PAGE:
From this year's 'Love Letters to London' writing competition, sponsored by Almacantar, Footwork and Stiff+Trevillion.
Full details of the winners and runners up are here.
You can buy our printed booklet of all of the winning and placed entries here (£6.50 for members, £7.50 non members. P+P included). Or you can get the PDF version to download here.
If you'd like information on the next 'Love Letters' competition, enter your details here, and we'll be in touch later in the year.
It was the elbow that ruined our plan. It had suddenly stuck out from one of the passing posses of Christmas dinner office parties. Clopping unsteadily on heels, goosepimples rising like stigmata on exposed flesh, their breath wreathing their red faces as they looked for the next port of call. The night was still young for them. The elbow had knocked the open bag from my hand, scattering you as it fell on the ground.
“Do you know what you’ve done?” I shouted after them as they vanished, unknowing, into the city of lights. I bent down to pick up the bag as it lay on the wet pavement with only a few grains of you left inside. The rest was already being carried elsewhere.
This was to be my last ever flaneur trip to London with you. My long black coat, old school camera in one pocket and the bag of you in the other one. It was what we had agreed I would do.
“Take some of me back home again.” You had said from the hospital bed and, although most of you had been buried elsewhere, I took the rest.
At Haddon Street, after opening the bag, I left some of you by Ziggy’s phone box and then, surrounded by Chinatown’s red and gold, I left more by the window where the two female dumpling makers worked, seemingly oblivious to passers-by. This was where we had first met as we both raised our cameras at the same time. Until then, I had always been alone on my flaneuring explorations in the great metropolis, my photos recording London as it endlessly shed its skin. The Elizabeth line covering up a murder scene and medieval skeletons grinning up at demolition crews.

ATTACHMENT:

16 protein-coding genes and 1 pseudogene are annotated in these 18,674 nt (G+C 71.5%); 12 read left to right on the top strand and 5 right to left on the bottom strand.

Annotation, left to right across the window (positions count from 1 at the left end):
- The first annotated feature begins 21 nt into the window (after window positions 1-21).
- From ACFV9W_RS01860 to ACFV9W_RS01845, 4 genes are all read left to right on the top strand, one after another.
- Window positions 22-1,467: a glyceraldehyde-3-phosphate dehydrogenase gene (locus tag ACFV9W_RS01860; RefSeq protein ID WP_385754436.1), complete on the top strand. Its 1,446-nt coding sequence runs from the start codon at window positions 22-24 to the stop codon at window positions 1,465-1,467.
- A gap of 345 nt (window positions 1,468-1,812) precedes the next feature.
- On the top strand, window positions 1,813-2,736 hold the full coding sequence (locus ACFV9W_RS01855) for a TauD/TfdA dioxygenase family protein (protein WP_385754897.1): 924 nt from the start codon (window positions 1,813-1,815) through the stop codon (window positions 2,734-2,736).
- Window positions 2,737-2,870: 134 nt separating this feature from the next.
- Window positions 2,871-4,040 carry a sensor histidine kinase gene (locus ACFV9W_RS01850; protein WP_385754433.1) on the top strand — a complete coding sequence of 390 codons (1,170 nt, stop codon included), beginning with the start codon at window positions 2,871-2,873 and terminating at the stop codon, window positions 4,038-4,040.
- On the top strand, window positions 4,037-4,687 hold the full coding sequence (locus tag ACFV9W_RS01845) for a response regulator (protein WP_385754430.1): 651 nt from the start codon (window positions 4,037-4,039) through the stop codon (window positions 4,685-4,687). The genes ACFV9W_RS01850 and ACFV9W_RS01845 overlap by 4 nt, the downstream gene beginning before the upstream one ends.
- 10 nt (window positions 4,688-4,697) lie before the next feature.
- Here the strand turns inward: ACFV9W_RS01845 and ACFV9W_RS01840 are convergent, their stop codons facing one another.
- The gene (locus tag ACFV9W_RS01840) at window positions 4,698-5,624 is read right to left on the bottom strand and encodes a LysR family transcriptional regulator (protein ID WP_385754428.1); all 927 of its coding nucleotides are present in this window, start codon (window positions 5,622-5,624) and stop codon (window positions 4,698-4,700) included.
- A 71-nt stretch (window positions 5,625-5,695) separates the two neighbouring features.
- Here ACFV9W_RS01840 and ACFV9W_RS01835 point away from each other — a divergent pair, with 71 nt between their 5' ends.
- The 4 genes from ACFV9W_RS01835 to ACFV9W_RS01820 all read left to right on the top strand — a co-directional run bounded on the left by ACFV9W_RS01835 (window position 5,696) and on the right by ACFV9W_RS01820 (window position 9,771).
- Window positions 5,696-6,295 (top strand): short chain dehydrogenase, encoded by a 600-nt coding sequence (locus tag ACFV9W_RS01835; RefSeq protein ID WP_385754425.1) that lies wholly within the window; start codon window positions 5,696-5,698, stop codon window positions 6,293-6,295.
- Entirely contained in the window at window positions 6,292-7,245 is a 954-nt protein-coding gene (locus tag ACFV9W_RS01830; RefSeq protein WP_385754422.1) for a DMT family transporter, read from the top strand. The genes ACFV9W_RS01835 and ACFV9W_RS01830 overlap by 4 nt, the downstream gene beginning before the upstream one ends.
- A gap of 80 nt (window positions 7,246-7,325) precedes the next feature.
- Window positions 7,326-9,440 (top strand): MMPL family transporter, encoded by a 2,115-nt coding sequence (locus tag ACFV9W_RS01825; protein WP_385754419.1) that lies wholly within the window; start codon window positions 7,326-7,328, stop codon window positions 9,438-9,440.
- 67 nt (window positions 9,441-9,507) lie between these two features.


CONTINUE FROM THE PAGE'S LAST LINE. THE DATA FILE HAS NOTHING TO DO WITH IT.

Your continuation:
After that, we walked together with our cameras, through the dark, crowded streets, looking through lighted windows and following shadows. But London forced us out and we ended up on its borders, looking in and not out, returning fitfully, strangers in the city we had once called home. And now this would be our last outing together. Tears pricked my eyes as I stood up and dropped the bag back onto the pavement into the slipstream of the passing mass. The last few bits of you trampled underfoot.
And then I realised that this was what you would have really wanted, to be carried all over London, a city that you had never really left in your heart, to be taken to places and stations and coffee shops that you had never seen, on strangers clothes and shoes and handbags and fingertips and hair and into their lives, going home with them, an unseen visitor. How you would have loved that.
“You’ve become part of London again and this time you’ll never leave.” I thought, brushing the tears away, as I buttoned up my coat and begin to walk, alone again, as the city beckoned enticingly.